Saturday, August 10, 2013

How ‘Stabilization’ Unstabilizes

After much wavering, the Truman Administration was finally brought, months ago, to acknowledge that price control could not work without wage control. But while its price ceilings have been fixed and rigid, its wage ceilings have from the first been vague, movable, and, in fact, fictitious. It has never applied the same principles to wage control as to price control and, to do it justice, it has never applied the same vocabulary. Prices have frankly been fixed; but wages have merely been “stabilized.” Whatever nebulous meaning may once have attached to this word was completely lost in the settlements of the New York trucking and maritime strikes. It was at last made crystal clear that there is no national “wage policy” or “wage line” that cannot be destroyed the moment any powerful union chooses to challenge it through a strike.

The history of these “wage policies” has now become drearily repetitive. The various wage boards set up by the Administration, ostensibly for the purpose of “stabilizing” or holding down wages, have been in reality wage-boosting agencies. The famous 18½-cent wage-increase formula was an open invitation to every labor union leader to demand at least that. He could hardly afford to ask less for his members than the amount the President himself had declared to be only their just due. This “stabilization” policy could be put into effect as long as the government was forcing the oil, motor, steel, and other industries to pay greater increases than the unions could obtain through their own unaided bargaining power. The new 18½-cent higher ceiling was smashed the moment John L. Lewis decided to smash it. The government cooperated with him in smashing it, in fact, by seizing the mines and negotiating and signing the new ceiling-smashing contract with him itself. One consequence of this was the New York trucking strike and its settlement by wage boosts of 31 cents an hour.

The truth is that the government by its own policies has finally placed itself in a position where it must surrender to every strike. It not only fails to penalize; it rewards every strike by giving the strikers more than they would have got without striking. A never-ceasing round of strikes under these circumstances can hardly be regarded as a mystery. Every time the government buys off one present strike by forcing the employers to grant the substance of the demands made it buys itself twenty future strikes.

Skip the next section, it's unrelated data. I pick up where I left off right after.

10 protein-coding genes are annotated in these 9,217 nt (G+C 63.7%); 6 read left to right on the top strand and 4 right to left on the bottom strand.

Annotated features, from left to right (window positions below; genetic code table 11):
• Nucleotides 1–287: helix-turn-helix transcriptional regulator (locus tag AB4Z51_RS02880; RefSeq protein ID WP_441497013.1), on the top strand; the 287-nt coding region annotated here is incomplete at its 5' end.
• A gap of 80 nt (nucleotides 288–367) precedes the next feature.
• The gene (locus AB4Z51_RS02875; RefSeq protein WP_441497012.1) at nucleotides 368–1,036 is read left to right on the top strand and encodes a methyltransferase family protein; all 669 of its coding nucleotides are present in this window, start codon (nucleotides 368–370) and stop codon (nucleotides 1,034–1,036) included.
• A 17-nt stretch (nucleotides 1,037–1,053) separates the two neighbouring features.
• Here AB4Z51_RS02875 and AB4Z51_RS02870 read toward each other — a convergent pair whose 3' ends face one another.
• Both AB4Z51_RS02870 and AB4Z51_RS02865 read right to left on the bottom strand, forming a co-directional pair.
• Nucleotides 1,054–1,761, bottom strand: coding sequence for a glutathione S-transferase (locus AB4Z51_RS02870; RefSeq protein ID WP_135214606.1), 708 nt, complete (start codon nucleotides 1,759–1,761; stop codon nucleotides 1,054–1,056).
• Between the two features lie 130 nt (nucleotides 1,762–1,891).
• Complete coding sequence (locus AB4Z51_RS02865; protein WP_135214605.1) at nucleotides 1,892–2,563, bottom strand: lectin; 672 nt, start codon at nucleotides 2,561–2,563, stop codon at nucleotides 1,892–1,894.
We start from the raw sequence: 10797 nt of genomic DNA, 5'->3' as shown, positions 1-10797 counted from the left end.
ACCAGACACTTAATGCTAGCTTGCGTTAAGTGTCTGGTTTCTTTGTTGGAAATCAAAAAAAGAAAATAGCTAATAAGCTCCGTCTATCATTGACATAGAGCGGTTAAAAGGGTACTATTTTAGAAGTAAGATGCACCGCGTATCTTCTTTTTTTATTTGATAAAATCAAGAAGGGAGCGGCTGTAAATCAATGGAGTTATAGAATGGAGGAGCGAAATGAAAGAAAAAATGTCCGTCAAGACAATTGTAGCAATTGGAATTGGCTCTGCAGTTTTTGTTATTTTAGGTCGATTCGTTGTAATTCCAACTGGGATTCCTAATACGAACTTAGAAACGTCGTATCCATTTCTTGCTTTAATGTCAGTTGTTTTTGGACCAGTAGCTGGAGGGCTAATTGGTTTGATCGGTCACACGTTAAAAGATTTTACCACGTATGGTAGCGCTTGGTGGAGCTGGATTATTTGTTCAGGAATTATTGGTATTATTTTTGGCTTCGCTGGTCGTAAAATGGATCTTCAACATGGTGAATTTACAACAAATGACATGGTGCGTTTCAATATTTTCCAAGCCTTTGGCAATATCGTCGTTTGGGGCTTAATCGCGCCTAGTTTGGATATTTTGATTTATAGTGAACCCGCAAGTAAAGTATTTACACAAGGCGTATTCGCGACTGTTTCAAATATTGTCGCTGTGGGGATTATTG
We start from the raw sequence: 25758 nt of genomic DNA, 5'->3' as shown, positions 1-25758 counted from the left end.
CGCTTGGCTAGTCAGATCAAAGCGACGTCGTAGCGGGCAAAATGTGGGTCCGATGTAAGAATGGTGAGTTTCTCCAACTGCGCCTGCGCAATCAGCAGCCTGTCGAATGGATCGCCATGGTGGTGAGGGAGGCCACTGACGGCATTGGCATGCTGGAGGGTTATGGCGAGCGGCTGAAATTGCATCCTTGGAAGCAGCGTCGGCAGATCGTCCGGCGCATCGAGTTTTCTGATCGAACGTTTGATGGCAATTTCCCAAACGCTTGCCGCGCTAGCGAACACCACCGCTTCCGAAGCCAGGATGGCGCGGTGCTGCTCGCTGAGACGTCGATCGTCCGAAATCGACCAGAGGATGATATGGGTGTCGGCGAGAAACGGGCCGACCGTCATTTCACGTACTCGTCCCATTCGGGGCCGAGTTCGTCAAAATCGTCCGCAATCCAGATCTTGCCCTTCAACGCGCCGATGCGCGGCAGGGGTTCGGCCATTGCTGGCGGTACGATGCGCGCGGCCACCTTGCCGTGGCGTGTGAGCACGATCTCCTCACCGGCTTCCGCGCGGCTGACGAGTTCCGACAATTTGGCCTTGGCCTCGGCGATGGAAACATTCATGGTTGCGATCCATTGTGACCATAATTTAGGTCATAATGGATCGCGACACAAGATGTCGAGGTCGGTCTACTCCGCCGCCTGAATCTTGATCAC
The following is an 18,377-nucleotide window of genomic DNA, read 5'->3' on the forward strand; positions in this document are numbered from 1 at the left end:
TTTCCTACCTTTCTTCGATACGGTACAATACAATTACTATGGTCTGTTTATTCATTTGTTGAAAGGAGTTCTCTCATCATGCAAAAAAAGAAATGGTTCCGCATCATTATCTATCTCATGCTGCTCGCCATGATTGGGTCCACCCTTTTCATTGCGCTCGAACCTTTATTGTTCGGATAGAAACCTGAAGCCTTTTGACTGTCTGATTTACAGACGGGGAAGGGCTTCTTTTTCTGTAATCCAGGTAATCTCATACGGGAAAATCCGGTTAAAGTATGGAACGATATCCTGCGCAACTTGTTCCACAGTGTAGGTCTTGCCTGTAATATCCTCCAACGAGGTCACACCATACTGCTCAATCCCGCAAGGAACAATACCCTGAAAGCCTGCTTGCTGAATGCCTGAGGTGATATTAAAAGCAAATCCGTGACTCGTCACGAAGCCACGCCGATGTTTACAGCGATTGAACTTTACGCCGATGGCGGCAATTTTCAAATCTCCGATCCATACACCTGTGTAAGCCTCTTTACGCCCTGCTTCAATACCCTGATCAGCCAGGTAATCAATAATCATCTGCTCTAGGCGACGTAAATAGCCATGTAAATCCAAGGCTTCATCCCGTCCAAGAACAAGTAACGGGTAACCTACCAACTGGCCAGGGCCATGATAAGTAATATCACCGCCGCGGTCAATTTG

And it begins by creating a situation in which it is all but impossible for a union to lose a strike. By the Wagner Act the government turned itself, in effect, into a union-organizing agency. One provision of that act makes it in practice impossible for an employer to dismiss men on strike and to hire permanent workers to take their place. Local governments, in addition, fail to provide adequate police protection not only for substitute workers but even for workers who wish to continue peaceably at their old jobs. Under these conditions all the natural risks are taken out of strikes, the previous function of the strikers cannot be taken over by anyone else, vital production must come to a halt, and the deadlock can only be broken by giving in to the strikers’ demands.

The least that we may hope for is that the Administration will candidly recognize the situation it has brought about, and will now give up the pretense that it has any “wage stabilization policy” or that it can enforce any. But the logical and indeed the only workable corollary of abandonment of a wage control that has always been fictitious is an abandonment of price control; otherwise artificial scarcities must continue to be brought about and production must continue to be discouraged, unbalanced and disrupted. Yet the administrators hang on grimly to every inch of price control that the present extension law permits, and even interpret the law to retain far more control than Congress intended.
Though the national production of meat this year was substantially higher than in the prewar years, both the Price Decontrol Board and the Secretary of Agriculture calmly ruled it to be “in short supply.” Restoration of price control then brought about the worst meat shortage in our history.

The government’s “stabilization” policy, in short, continues to create worse difficulties than any it was designed to solve.

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